- A character’s personality can be revealed in the way that other people react to their behavior. Maybe their friends are used to your character’s bad behavior and will react to it pre-emptively. I.E, cringing when they know he’s about to snap, trying to talk him down, asking him does he “really” need another beer?
- How does one determine personality? It’s at first, in appearance, but this isn’t just the way someone dresses. It’s their posture, where their eyes go, the way they position themselves in space, whether they have a “clean” face or a “dirty one”, how their facial expressions change and how quickly, how their clothes fit, whether they have clean fingernails or not, the state of their hair, musculature, their response and physical reaction to your language, if they recoil at any noises, if they flinch or lean forward. Even the physical space that you’ve found in them. All physical appearance traits tie back into history and personality.
- People do not remain static. This idea of “static” and “Dynamic” characters in fiction is absurd. All characters are in a sense dynamic, they change based on the circumstance. The girl who fell in love with her awkward first boyfriend is not the girl who is at thirty, struggling over ice and ash with her dead husband echoing in her ears.
- Experiences shape who we are. We are not static creatures stumbling through events unchanged. Each event will slightly alter the course of how we respond to the next event.
- Through a dissonance of action and thought, sometimes true personality and motivation can be revealed.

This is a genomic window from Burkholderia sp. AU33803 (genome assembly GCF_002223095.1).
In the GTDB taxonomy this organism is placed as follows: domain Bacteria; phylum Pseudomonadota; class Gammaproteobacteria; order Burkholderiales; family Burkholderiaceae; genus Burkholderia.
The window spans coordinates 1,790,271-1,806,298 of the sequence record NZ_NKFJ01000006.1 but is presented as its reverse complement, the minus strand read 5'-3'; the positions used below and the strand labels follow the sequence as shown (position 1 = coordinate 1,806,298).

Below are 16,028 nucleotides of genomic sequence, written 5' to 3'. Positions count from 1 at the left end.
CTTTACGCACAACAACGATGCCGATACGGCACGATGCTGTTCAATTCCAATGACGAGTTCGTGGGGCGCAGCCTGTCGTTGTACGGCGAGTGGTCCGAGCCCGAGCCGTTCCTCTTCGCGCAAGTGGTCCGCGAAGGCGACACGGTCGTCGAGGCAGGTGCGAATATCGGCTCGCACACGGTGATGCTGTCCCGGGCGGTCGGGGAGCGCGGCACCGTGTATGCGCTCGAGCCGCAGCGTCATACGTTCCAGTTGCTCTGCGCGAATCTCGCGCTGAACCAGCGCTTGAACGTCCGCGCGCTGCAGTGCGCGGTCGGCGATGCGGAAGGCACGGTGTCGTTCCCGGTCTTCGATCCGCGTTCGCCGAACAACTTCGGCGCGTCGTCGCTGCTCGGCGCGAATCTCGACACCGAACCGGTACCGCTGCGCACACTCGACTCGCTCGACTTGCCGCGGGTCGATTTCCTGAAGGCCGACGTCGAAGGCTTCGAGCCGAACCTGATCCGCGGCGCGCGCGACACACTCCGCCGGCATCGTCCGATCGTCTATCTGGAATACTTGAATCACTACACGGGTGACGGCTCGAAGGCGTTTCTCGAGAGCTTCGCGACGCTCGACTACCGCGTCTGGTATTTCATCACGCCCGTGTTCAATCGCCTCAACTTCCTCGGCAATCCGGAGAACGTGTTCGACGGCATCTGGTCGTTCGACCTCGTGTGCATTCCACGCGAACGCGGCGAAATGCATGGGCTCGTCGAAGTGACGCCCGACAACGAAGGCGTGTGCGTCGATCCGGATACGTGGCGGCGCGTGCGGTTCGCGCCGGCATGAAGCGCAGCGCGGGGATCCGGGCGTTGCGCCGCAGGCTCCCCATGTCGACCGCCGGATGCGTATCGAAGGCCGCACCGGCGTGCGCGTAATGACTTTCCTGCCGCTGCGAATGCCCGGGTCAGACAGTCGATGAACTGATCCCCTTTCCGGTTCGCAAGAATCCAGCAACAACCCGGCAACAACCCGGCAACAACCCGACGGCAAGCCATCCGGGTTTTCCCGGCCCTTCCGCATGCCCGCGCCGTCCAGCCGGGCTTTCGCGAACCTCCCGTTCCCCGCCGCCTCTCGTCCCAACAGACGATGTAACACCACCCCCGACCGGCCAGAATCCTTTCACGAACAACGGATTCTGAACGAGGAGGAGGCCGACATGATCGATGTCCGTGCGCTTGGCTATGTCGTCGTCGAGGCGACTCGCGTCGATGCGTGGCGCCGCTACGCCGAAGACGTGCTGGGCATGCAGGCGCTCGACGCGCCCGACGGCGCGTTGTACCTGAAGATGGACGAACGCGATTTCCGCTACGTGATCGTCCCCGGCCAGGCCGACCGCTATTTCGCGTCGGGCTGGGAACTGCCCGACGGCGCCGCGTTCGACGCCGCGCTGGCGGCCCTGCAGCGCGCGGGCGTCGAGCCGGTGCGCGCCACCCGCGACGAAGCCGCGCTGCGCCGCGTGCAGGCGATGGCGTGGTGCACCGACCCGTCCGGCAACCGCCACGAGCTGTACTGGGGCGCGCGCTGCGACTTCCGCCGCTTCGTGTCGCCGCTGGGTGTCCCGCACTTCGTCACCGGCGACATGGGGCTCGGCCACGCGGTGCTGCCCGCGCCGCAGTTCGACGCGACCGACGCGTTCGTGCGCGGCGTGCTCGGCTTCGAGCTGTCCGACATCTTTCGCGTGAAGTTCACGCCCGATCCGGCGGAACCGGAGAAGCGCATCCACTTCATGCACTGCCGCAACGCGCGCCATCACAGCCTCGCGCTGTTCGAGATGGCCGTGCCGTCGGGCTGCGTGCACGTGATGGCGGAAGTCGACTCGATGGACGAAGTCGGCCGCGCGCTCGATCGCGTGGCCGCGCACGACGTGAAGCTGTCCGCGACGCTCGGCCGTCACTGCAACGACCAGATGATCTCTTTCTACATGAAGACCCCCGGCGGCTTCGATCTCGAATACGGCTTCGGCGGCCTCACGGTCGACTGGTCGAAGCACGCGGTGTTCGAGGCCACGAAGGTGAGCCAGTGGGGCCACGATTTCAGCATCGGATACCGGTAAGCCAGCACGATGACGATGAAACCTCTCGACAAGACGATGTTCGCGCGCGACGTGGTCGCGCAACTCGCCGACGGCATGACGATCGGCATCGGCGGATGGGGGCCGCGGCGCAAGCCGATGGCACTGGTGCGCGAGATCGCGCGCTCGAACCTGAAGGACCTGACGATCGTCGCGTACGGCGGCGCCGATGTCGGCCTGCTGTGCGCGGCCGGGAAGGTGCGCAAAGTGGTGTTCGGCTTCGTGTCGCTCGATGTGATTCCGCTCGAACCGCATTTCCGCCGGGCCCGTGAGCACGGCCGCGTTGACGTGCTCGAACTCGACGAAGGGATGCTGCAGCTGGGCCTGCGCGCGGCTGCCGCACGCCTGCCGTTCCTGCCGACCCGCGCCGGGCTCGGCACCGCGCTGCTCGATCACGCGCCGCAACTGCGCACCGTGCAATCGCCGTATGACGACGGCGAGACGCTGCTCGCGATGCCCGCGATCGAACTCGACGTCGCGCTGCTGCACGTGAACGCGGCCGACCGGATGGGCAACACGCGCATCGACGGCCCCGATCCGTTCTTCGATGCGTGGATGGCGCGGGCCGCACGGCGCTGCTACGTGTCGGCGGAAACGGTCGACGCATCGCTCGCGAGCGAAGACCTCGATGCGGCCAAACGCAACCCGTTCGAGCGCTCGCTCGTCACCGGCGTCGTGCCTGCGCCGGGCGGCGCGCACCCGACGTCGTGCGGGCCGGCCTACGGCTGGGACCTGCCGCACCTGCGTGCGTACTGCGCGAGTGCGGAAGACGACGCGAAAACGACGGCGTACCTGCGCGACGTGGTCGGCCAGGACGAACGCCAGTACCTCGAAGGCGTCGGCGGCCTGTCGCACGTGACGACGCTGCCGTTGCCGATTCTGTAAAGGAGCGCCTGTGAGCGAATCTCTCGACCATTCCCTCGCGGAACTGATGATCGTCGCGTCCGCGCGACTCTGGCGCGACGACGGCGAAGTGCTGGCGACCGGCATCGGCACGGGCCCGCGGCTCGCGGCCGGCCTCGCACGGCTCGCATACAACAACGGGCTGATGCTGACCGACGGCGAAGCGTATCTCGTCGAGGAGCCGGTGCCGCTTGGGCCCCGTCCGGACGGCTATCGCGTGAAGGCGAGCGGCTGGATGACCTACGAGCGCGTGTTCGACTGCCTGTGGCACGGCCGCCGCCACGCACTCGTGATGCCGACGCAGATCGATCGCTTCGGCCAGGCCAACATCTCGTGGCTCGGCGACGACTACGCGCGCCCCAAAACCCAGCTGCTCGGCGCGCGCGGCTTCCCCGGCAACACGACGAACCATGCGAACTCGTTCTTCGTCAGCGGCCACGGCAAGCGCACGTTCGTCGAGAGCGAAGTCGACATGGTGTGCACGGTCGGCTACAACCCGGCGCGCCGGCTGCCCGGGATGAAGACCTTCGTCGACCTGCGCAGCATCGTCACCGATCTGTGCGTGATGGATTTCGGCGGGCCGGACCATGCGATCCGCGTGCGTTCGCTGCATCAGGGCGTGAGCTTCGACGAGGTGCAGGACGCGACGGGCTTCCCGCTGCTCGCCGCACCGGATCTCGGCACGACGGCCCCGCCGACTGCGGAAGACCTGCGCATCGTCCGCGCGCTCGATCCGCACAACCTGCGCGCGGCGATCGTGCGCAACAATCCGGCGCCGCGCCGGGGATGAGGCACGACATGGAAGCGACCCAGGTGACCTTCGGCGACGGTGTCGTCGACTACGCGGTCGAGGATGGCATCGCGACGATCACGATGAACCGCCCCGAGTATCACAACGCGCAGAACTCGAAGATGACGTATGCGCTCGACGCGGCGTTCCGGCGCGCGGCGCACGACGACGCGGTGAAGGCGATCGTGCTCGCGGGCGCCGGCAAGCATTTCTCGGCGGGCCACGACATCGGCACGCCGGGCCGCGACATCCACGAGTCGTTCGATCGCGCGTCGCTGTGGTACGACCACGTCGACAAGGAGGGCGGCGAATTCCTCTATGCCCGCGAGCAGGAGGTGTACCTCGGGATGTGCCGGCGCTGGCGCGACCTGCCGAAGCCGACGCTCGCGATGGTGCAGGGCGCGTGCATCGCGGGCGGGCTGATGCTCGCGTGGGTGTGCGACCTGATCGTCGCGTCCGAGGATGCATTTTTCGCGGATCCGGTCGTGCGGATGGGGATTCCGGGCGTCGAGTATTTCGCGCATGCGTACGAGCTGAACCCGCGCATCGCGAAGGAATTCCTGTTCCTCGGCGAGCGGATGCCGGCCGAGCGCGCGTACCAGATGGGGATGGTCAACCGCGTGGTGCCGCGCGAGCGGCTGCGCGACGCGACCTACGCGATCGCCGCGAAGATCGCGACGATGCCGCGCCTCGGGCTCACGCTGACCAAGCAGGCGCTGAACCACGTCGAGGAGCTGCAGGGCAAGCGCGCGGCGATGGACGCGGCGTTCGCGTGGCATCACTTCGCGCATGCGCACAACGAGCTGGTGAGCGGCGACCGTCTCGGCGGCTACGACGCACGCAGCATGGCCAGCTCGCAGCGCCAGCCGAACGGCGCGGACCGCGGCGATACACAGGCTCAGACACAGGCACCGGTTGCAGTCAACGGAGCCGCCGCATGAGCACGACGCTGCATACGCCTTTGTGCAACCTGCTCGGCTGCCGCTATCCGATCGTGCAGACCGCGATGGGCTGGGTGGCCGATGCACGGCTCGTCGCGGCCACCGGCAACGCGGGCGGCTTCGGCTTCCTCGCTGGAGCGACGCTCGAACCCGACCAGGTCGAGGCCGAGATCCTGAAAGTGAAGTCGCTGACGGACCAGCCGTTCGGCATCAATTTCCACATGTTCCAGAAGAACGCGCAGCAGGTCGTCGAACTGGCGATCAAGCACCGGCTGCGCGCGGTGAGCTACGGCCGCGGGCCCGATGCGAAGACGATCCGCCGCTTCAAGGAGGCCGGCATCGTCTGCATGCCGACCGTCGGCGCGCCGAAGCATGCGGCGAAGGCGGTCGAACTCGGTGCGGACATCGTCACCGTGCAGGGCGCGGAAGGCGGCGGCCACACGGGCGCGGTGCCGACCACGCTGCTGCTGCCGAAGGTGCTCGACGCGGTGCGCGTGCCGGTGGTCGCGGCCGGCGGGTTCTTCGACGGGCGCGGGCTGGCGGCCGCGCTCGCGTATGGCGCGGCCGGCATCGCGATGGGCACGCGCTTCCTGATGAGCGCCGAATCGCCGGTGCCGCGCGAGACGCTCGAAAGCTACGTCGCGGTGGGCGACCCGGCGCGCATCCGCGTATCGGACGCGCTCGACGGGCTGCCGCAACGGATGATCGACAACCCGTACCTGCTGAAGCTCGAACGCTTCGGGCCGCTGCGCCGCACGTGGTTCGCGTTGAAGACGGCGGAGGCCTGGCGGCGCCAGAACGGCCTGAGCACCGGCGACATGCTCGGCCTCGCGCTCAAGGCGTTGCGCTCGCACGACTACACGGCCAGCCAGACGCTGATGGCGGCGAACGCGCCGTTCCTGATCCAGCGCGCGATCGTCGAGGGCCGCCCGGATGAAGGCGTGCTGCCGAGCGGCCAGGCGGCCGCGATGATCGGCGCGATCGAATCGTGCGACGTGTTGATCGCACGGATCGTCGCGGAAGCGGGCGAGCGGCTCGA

- It’s indicative of a character what they choose to obsess about. Obsessions indicate in a sense, some kind of intelligence and personality. (Whether it be video games, 19th century French novels, girls with blonde hair.)
- And obsessions are related to the person’s life trajectory and history
- A person’s desires often contrast their current situation. What one wants, is often, what one doesn’t have. Or what one must constantly have. A desire indicates a lack.
- The character is often unaware of this lack, but it ruptures through them in small ways. In their language, dreams, the thoughts they choose to illustrate the current situation, dialog
- A person’s coping mechanisms is indicative of their thinking process
- I’m reading a Margaret Atwood story (Alphinland) and it contracts and then expands, hinting at internal structures that define the rest of her decisions, and then laying them out in full detail. She hints at Alphinland and then later describes the whole process. In this way we’re not blindsided by the development or influence of Alphinland, but it makes sense nestled inside the middle of the story.
- The moment when people begin to behave differently than they usually do, is the defining moment of a story.
- Or when people’s behavior, unchanging, begins to affect the world so dramatically that it forces them to confront themselves
- Oftentimes key phrases, seemingly out of context, repeat themselves to cement the “quest” of the character. Atwood’s “Pull yourself together!” They can seem odd, and out of place, but slowly come into meaning. Not even the character’s themselves understand why the phrases repeat in their heads. It’s mostly a subconscious process, that may only be realized days, months, years, later.
- This definitely happens in real life as well. The phrase “A Gentle hell” comes to mind.
- The environment and weather (especially if it’s unusual weather) can serve to bring some of the character’s personality traits into sharp contrast against the environment.
- But the weather is not merely a reflection of the character’s “inner turmoil” (Although it can be.) What’s more important is how the character confronts the weather and their reaction it.
NOTE: I wrote this list while reading Margaret Atwood’s Stone Mattress, which is an excellent example of how to write characters. I’d also recommend anything by Raymond Chandler.